- A Chicago alderman has said he will not give his approval for a proposed 60-story, high-density, mixed-use city development, effectively killing the project, according to Curbed Chicago.
- Alderman Brendan Reilly said the project, dubbed The Carillon, would cause too much congestion in the area and suggested that project leaders Symmetry Development and the same architectural team that designed the iconic Willis (Sears) Tower, Skidmore Owings & Merrill (SOM), come up with a lower-density, single-use proposal for the site instead.
- The three-year project would have included 30,000 square feet of retail space, a 325-car parking garage, almost 250 high-end condominiums and a hotel with 216 rooms and 120 timeshare units.
Despite developers' plans to put the parking garage's entrance and exist along a rear alleyway, neighbors and city officials expressed concern about the amount of traffic and the potential for gridlock around the proposed building. Even the prospect of almost 1,400 temporary construction and permanent jobs and a significant amount of extra tax revenue could not garner enough support for the project.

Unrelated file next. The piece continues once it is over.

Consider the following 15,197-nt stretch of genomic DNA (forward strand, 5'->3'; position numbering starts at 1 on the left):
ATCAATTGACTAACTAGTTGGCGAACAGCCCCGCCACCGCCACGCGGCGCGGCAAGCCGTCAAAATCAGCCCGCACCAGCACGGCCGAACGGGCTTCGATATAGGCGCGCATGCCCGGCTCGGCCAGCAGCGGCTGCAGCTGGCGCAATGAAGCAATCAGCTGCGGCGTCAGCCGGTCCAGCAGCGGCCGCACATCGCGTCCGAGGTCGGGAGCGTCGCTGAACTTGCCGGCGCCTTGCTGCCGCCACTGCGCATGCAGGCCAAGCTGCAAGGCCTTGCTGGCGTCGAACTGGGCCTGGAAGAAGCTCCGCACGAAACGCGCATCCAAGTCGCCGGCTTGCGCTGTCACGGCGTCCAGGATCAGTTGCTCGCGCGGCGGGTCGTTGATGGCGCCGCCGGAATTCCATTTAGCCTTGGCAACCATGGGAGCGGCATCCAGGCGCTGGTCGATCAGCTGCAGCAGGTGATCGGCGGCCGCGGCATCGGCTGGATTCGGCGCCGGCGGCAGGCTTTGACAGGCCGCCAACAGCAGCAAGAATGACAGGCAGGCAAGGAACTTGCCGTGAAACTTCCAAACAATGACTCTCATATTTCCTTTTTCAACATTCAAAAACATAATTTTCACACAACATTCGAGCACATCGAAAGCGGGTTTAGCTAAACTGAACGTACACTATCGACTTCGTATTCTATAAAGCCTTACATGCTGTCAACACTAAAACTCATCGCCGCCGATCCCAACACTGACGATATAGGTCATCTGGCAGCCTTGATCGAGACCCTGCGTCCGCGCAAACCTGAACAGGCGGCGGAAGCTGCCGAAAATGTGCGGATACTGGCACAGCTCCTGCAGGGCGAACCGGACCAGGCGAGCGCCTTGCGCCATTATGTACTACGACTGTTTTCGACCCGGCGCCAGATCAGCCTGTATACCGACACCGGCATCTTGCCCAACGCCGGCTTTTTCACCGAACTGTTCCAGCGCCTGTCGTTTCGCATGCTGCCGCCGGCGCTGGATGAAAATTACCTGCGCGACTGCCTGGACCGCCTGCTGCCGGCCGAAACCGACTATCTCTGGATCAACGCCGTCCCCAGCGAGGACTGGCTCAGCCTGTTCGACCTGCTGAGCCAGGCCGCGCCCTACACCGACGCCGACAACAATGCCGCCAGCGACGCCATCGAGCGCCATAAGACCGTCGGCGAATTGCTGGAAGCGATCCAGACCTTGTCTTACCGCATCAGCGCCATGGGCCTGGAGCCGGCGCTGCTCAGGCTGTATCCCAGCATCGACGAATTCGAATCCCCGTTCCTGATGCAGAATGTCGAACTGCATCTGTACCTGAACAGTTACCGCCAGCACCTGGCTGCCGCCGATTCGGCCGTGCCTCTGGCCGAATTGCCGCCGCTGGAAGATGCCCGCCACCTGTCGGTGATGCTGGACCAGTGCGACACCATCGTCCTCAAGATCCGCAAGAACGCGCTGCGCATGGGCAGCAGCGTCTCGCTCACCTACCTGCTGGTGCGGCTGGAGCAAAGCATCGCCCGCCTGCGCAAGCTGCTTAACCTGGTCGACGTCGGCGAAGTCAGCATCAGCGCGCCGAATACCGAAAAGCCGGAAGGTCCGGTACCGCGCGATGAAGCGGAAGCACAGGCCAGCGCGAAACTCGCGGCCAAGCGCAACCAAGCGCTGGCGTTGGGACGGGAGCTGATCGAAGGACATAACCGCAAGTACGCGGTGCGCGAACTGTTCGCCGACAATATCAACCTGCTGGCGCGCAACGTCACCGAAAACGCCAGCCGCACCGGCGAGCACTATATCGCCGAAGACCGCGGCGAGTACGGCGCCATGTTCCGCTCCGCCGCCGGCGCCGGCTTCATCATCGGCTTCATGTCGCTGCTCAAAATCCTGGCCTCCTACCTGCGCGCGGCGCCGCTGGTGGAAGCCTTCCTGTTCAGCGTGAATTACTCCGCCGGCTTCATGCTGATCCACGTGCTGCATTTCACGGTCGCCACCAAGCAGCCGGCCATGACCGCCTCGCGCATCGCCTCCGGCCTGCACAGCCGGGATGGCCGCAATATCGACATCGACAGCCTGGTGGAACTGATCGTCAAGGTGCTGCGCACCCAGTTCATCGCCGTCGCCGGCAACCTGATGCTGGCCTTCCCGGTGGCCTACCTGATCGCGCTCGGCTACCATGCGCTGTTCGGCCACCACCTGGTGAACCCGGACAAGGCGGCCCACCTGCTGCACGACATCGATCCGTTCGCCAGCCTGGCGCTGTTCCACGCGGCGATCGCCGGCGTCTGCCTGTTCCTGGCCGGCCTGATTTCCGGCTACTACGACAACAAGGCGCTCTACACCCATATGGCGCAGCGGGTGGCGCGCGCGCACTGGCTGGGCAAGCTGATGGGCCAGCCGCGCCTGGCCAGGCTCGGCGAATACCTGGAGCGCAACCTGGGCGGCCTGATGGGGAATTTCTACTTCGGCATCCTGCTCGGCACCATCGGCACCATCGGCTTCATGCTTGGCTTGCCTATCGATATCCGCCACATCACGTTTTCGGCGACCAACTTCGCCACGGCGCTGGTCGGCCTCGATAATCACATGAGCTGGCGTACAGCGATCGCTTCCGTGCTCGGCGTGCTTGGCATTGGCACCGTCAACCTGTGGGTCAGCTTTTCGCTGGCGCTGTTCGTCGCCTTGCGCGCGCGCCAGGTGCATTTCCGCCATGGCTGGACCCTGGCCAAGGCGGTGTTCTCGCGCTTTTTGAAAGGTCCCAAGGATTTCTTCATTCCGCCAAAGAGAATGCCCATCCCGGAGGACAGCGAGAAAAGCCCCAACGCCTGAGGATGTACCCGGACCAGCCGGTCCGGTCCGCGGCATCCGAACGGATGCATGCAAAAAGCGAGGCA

Anti-high-density sentiment has managed this win in an environment of accelerated development in Chicago, but there are several other mixed-use high-rises and major residential projects either underway or scheduled to start construction soon.
A 47-story residential tower with retail space is set to break ground in the city's South Loop area, and, in September, Lendlease and partner CMK Companies started construction on the $1.5 billion Chicago Riverline, a development that will offer up 3,600 for-sale and for-rent condominiums, townhouses and apartments.
While neighborhoods often fight back against individual developments, Los Angeles activists learned a lesson at the ballot box last month when a measure that would have limited development in the city across the board suffered an overwhelming defeat. The Neighborhood Integrity Initiative would have put a two-year moratorium on the zoning changes necessary for high-density projects. Opponents of the measure pointed to the city's housing crisis and said stopping high-density construction would only exacerbate the situation.